Dakota Horvath: Solid and Swinging, Baby
REVIEW: Jazz. Wait! Don’t stop reading. Sure, the very word frightens some people. But there are all kinds of jazz. Smooth jazz is pleasant, bop is pulsating, West Coast jazz is cool, and free jazz is way out there. But all of it can be exciting when well-played.
There is nothing that compares to being in a club when musicians lock into a groove and create new melodies that cavort around the main melody of a song. Okay, if you have never gone to see good jazz, you’ll have to trust me on that last point, and I seriously recommend you give it a try. Some of you will not get it and leave. Others will enjoy a musical high that will change the way you hear all sorts of music for the rest of your life.
Where to begin? An easy style to grab onto is what might be called crooner pop jazz. (Note: at this point, true jazz aficionados are giving up on this article because there is no such genre as crooner pop jazz, so I hope the rest of you will stay with me.)
A certain type of singer is drawn to the smooth singer retro-pop jazz thing. For example, guys with the ability to not only sing notes straight but to bend them, twist them, and shake them up before blissfully sliding back to the “right” note. These guys go looking for songs that allow them to showcase their voices. They want to tackle tunes that succeed on two levels: complex enough to keep the band interested in the chord changes, yet simple enough to tell stories of love and longing that touch an audience’s emotional hot buttons.
Some compositions do that and do it well. These are songs that have lived and flourished for half a century or more. Pop-ish jazz-ish love songs that you’ve heard in films on TCM. Flicks that star Frank Sinatra, Bing Crosby, or Fred Astaire and Ginger Rogers. Songs by masters like Irving Berlin (“Blue Skies,” “It Only Happens When I Dance With You”), Vernon Duke (“Autumn in New York”), and George and Ira Gershwin (“Someone to Watch Over Me,” “Embraceable You”).
Not to overlook Ray Noble (“The Very Thought of You”), Richard Rogers and Lorenz Hart (“The Lady is a Tramp,” “My Funny Valentine”), and Jimmy Van Heusen and Sammy Cahn (“Come Fly With Me,” “Like Someone in Love”).
And then there’s the greatest of them all, Cole Porter, with enough songs to fill a 354-page volume (I know because it’s right over here on my bookshelf). Here are just four Porter masterpieces: “I Get A Kick Out Of You,” “It’s All Right With Me,” “I’ve Got You Under My Skin,” and “Night and Day.”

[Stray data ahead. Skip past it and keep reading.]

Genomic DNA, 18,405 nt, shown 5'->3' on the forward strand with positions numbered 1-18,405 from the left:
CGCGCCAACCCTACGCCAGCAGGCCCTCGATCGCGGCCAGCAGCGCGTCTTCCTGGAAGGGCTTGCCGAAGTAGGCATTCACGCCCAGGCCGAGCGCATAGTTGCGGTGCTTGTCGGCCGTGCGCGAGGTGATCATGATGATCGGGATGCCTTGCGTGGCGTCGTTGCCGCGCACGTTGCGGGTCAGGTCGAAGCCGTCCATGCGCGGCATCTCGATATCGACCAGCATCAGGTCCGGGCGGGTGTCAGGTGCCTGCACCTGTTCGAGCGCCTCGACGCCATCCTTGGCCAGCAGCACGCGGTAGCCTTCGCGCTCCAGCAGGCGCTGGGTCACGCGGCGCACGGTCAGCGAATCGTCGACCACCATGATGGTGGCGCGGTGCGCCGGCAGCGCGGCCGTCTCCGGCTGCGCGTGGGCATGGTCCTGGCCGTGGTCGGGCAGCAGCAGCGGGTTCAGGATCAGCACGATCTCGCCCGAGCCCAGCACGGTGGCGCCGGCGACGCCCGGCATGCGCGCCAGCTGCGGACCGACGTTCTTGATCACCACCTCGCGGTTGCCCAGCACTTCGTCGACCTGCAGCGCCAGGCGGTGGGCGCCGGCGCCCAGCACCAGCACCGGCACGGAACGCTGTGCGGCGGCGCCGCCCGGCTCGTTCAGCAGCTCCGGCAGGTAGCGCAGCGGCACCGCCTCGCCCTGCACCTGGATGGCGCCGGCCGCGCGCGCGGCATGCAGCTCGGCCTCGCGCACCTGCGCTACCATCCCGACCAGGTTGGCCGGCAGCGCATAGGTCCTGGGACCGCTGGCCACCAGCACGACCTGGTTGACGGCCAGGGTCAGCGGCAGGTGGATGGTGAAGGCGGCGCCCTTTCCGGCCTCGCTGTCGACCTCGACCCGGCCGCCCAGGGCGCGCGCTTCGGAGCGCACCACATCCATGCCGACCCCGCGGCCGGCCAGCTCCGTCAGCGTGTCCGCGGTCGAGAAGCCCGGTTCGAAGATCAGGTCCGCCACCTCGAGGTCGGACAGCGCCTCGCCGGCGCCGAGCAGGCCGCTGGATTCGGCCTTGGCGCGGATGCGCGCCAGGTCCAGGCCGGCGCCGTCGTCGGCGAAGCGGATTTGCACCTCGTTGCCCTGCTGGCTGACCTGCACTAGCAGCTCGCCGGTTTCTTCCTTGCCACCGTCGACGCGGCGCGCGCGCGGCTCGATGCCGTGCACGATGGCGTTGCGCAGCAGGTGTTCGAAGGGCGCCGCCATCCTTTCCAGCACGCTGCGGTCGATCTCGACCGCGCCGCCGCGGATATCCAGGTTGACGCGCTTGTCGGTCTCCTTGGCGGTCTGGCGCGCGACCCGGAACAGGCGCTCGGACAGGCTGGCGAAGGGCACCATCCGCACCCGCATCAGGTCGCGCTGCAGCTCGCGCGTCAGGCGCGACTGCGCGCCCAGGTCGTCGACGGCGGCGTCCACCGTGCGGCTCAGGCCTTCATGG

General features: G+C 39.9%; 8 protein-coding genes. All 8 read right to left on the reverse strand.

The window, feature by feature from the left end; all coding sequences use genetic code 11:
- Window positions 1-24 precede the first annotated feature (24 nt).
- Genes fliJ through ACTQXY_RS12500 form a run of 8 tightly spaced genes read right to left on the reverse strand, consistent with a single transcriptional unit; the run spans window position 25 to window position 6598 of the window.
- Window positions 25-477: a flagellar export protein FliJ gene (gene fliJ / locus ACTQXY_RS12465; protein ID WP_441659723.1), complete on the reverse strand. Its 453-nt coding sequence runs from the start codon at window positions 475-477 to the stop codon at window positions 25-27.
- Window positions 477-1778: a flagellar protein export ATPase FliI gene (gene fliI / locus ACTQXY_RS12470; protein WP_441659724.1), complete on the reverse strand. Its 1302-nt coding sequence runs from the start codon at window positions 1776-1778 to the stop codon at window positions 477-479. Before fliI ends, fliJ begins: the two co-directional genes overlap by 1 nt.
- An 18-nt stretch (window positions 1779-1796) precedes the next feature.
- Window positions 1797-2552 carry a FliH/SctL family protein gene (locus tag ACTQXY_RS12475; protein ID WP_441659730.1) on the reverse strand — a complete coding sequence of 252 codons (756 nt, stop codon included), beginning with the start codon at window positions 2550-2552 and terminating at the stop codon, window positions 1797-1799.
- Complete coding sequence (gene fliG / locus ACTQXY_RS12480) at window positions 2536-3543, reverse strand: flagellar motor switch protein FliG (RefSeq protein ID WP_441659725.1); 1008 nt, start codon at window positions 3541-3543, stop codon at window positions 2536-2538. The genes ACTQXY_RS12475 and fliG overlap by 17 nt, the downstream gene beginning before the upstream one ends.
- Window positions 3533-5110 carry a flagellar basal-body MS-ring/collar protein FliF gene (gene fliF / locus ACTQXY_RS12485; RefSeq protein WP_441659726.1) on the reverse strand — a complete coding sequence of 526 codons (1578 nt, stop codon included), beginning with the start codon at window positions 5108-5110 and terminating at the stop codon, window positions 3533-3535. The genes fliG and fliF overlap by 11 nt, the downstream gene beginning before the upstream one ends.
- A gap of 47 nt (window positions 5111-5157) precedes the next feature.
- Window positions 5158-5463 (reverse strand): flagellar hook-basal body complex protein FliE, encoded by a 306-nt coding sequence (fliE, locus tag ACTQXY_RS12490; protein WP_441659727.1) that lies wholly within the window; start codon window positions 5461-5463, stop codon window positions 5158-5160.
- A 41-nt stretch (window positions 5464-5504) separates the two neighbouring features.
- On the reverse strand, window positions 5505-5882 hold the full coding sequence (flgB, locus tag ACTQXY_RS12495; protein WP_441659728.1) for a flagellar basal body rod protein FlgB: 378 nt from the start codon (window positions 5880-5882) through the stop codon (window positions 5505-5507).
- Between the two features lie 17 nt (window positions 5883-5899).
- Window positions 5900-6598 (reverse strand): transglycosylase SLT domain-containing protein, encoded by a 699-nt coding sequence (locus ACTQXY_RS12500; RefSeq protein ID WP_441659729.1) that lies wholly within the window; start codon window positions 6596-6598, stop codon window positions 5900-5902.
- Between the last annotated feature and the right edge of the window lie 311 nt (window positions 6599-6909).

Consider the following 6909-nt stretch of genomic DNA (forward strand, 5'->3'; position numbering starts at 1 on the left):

Now, who sings these songs? Sinatra, Crosby and Astaire, of course, but there are also some young singers proudly carrying on the tradition, like Harry Connick, Jr., Michael Buble, and Dakota Horvath.
I suggest you remember that last name. For several reasons. First, he has a voice that sounds a bit like Miles Davis’ trumpet, which for jazz lovers has to be one of the biggest compliments anyone has ever paid to a vocalist. Second, while he is dedicated to the jazz-pop standards, he loves R&B and Latin sounds, which means his concerts and recordings always contain extra treats you’d never expect. (At a recent performance at the Catalina Bar & Grill in Hollywood, he performed a medley that contained songs by El Debarge, Bobby Caldwell, and Bill Withers.)
But the main reason is one of chronology. Dakota Horvath is twenty-two. To have this much talent, poise and performing chops at such a young age is nothing short of phenomenal.
Dakota (as he was introduced) was able to fill a good-sized nightclub on a muggy Tuesday evening in a city that has recently decided to drive visitors away with some of the most confusing parking restrictions this side of hell. Now that’s drawing power.
The guy really delivers, too. Swingin’ tunes, ballads, love songs, and more, all shot straight into your heart. My face hurt from grinning so much.
Backing him at the gig were three superb musicians, each of whom stood out or held back in exactly the right measure. Pianist Josh Nelson consistently found ways to express a song’s emotion while pleasantly erupting in cloudbursts of notes that seemed to become animated in the air around the stage.
On the upright bass was Hamilton Price, a man who could anchor an aircraft carrier with his deep tones but who can also push the beat any which way you want it, and at any speed.
Drummer and group leader Clayton Cameron is a smiling demon of percussion. Assured, strong, supple, subtle, aggressive. . . whatever a song needs, he’s right there to provide it. Near the end of the set, he took a solo that seemed to have a different rhythmic pattern being smoothly performed by each of his four appendages. Everyone in the audience was impressed, but the drummers in the room were in awe.
Together, these guys either raise the roof or sensitively back a singer while playing sweetly and discretely. With Dakota out front, this is a monster of a show. Jazz. Now, hopefully, it’s not such a scary term.
For more on Dakota Horvath visit www.BarbBaileyEntertainment.com .